rather have a hydrochloric acid facial. I'd rather invite a hive of wasps to
nest in my throat. I would rather sit through a junior high school production of
"Cats". Do you see where
I'm going with this?”
Of course it could just be that this too
is an example of the Pyleans’ penchant for seeing everything in the most
extreme terms but I fear we will have to wait and see.
How successful a set up Pylea will be is, at this stage, anyone’s guess. I will defer comment on this until later. The fact that it is another dimension with a fairly standard “fantasy world” feel to it doesn’t bother me one bit. I mean if you don’t mind exploring metaphors about life through the medium of fantasy character like vampires or demons then I cannot see the objection to taking that to its logical conclusion and creating an entire demon world for the same purpose. Of course there are some conventions that you have to accept along the way – the mix of magic and technology, the faux mediaeval look which never seems to vary from fantasy world to fantasy world and the fact that everyone speaks English. This is a story not an ethnological treatise. But I have to say I was pleasantly surprised at how well the whole thing looked. Some care and thought had gone into planning it and some money had been spent on it.. For me suspension of disbelief here was not a problem.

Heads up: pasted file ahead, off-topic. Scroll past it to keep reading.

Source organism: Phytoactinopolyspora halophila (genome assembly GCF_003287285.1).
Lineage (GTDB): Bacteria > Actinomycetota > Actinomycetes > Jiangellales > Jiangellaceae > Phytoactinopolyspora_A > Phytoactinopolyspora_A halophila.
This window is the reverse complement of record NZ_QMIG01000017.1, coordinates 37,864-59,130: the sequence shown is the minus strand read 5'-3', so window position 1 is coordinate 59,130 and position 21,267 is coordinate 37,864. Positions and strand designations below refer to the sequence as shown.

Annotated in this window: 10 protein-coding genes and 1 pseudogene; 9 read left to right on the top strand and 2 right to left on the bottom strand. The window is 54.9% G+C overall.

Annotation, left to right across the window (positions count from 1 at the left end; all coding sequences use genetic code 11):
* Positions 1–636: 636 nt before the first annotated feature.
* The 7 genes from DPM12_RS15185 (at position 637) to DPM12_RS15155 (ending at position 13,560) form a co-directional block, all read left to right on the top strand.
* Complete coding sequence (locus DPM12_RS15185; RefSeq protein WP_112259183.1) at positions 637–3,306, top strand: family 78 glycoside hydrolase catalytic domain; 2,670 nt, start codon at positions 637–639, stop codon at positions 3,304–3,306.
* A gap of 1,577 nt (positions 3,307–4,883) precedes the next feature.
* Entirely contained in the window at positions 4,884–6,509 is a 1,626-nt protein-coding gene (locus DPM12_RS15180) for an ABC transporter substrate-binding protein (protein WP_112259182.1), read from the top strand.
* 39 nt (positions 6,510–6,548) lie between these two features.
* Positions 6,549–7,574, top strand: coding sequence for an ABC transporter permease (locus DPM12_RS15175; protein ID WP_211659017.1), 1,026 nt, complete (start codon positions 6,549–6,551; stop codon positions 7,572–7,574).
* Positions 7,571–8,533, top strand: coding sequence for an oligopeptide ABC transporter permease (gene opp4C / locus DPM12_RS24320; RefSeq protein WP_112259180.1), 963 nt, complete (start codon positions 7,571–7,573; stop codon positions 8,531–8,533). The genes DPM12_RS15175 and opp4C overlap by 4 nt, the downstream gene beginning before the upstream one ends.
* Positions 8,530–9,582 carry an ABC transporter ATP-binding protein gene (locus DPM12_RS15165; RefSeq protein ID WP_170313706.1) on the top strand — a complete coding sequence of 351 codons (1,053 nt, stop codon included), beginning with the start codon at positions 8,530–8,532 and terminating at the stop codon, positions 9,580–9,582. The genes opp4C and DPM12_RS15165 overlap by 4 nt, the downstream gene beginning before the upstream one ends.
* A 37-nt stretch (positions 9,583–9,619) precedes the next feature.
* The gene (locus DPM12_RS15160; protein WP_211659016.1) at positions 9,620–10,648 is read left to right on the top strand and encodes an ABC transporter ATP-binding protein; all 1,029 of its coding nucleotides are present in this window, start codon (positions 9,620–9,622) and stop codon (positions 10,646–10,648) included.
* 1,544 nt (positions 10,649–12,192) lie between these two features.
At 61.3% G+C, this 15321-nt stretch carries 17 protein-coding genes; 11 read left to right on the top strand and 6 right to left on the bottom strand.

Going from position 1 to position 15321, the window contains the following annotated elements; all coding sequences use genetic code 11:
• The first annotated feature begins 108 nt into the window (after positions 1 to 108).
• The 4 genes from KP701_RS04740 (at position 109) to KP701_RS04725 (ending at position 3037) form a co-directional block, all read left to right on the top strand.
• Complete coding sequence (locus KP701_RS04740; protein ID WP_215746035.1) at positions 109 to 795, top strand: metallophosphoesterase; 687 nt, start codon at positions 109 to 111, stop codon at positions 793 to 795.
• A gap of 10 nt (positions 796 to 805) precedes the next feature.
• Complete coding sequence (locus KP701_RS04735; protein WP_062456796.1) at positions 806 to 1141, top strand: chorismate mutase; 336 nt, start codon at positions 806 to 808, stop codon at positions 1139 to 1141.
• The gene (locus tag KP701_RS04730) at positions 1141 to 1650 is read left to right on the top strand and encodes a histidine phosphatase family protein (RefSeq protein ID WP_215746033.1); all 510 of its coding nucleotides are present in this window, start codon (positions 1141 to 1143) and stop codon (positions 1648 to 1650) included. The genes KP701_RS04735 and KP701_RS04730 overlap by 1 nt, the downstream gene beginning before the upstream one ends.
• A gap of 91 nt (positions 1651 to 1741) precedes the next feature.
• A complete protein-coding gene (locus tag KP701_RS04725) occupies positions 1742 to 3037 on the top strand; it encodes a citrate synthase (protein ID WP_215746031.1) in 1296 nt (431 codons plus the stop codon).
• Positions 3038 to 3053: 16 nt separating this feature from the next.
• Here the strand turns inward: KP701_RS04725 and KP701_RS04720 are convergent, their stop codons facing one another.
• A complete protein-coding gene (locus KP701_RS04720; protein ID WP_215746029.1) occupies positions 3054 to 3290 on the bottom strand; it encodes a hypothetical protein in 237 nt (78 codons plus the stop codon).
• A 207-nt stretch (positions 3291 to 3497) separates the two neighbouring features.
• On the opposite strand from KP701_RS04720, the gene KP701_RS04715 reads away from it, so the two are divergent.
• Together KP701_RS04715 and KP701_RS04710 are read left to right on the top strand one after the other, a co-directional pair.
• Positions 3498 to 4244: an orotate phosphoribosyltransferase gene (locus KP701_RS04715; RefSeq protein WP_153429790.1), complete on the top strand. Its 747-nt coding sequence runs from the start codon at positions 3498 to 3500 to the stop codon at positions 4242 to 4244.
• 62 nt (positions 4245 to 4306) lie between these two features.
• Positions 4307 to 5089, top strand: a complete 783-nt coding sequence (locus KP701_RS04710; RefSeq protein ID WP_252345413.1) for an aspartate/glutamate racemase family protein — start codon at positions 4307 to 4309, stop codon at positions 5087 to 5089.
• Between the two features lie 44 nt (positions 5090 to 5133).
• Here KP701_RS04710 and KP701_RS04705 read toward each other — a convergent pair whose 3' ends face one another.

The first thing I noticed about Cordelia
in this episode was the way in which her treatment in the commercial in
“Belonging” foreshadowed her humiliation here. Being referred to as a cow,
sold for a pig, paraded through town with a collar, made to clear up horse dung
and then used as a beast of burden was a level of degradation and hardship
unimaginable for her on Earth. Truly
she had hit a bottom that she never knew existed.
Then she was suddenly and unexpectedly raised to a position of
pre-eminence that she could never have anticipated either.
Venerable Monarch of Pylea, General of the Ravenous Legion, Eater of Our Enemy's